Months went by and we finished the nursery, researched and bought everything we needed, and we hired a photographer. We met with our Doulas who assisted us in creating an official plan for our birth and also helped us create a contingency plan.

We also decided it was best to take a series of childbirth classes. Our Doulas recommended one based on our goals for our birth, we took it. The classes were incredible, informative, and as much as a class could prepare us for something we had never experienced, it prepared us in every way for labor and birth. I was healthy, baby was healthy, I ate healthy, and attended a great prenatal fitness class, and my pregnancy was textbook perfect. Baby was ready, I was ready, we were all ready!

Then my due date came, and it went.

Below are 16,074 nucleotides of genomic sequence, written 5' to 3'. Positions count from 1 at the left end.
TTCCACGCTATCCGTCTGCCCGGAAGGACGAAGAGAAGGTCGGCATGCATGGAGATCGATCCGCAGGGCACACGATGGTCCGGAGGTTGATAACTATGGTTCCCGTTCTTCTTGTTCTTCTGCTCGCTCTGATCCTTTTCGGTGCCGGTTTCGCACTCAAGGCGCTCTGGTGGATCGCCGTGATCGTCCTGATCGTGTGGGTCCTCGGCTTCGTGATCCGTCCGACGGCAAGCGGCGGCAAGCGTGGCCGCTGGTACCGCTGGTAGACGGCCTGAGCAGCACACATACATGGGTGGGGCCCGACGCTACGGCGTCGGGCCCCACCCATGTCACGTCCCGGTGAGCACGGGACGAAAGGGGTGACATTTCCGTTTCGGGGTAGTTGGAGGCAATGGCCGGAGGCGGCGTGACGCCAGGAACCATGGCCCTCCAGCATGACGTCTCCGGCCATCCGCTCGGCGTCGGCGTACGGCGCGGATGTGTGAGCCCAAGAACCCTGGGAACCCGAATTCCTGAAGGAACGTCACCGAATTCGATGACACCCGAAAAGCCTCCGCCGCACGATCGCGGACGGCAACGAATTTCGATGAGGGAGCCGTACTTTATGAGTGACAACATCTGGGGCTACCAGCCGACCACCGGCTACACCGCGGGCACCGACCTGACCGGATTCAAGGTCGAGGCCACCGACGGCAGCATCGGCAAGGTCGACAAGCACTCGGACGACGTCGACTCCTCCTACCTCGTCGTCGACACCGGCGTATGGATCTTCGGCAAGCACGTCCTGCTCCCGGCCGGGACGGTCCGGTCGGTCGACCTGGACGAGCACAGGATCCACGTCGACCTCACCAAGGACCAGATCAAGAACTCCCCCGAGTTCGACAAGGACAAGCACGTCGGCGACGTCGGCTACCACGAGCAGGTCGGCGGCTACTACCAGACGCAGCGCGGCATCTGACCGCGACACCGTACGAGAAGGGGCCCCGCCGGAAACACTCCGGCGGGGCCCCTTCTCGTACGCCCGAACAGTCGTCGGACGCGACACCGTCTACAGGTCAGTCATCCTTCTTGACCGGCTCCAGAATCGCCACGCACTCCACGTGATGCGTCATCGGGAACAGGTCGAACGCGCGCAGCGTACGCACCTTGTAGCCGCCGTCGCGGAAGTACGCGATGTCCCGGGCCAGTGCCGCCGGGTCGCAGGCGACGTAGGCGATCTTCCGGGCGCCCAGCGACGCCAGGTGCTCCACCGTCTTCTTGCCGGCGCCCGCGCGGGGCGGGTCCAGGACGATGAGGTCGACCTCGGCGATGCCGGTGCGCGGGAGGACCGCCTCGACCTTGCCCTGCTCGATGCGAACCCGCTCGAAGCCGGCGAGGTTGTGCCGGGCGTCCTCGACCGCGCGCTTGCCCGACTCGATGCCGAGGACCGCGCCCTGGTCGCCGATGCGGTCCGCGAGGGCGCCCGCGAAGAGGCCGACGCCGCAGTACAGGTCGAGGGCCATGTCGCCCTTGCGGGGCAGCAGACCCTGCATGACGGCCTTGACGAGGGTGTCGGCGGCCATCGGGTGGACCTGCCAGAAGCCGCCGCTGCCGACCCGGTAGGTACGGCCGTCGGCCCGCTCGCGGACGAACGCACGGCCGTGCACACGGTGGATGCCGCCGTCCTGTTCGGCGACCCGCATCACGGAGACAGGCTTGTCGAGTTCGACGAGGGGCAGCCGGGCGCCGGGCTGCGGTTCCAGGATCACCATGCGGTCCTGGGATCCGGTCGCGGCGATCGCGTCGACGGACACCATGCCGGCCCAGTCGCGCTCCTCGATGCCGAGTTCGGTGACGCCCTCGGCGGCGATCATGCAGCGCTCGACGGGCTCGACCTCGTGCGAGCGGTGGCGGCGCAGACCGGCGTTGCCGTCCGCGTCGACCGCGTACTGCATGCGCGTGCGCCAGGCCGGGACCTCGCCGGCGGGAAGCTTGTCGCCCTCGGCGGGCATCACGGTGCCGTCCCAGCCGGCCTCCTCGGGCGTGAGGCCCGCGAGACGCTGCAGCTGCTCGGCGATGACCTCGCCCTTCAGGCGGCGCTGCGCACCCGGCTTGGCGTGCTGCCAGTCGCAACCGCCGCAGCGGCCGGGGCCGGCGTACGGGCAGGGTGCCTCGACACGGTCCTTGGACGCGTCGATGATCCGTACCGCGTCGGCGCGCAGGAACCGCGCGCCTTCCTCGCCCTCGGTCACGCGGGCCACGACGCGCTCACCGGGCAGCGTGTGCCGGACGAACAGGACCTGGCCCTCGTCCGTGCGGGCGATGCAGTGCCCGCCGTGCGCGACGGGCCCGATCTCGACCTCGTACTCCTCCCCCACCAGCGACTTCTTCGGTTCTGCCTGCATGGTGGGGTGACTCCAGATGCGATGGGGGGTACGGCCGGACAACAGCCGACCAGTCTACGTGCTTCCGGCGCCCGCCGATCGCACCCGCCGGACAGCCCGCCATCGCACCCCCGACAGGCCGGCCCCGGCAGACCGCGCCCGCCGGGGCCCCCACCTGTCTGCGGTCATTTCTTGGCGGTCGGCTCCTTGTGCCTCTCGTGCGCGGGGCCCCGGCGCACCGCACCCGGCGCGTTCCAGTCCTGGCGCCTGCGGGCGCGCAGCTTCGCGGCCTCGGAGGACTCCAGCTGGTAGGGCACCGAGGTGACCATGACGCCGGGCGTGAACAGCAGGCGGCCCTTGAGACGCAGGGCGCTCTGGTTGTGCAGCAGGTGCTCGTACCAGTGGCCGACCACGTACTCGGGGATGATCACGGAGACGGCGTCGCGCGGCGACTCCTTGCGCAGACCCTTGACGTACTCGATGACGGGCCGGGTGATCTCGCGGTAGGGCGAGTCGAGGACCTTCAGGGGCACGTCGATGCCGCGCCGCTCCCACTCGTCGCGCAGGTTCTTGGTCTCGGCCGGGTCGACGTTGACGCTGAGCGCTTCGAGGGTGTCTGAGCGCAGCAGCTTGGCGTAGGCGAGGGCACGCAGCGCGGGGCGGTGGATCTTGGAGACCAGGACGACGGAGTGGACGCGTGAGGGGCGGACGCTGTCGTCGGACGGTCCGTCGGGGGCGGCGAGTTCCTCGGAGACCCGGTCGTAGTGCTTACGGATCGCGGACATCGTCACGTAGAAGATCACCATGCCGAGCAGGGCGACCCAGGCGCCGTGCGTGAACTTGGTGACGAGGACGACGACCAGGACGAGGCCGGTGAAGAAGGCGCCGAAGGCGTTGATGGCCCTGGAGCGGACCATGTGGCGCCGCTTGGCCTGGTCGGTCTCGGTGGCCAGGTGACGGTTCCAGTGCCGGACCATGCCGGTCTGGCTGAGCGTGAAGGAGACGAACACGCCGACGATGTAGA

I stayed in good spirits, but the naysayers began texting, calling, and messaging me. Strangers would put their two cents in and the pressure I felt from well-meaning family and friends was overwhelming in every way. Surely they must know I wanted to meet my baby much more than they did, surely they knew I would announce her birth after I had her!

Labor started on its own.

It began with contractions that increased in intensity, duration, and began to come closer together. Textbook first-time labor. Our Doula recommended we sleep, rest, and get into a groove together through this part, and we knew she was right, we learned about this in our classes. This was early labor.

About six hours passed between the start of labor and us requesting for one of our Doulas to come. She arrived, reassured us, explained things to us, and helped us get things ready as I labored. Several more hours passed, our other Doula arrived, and things began to become more intense, requiring more focus. This was active labor. Our Doulas helped us decide when to call our provider.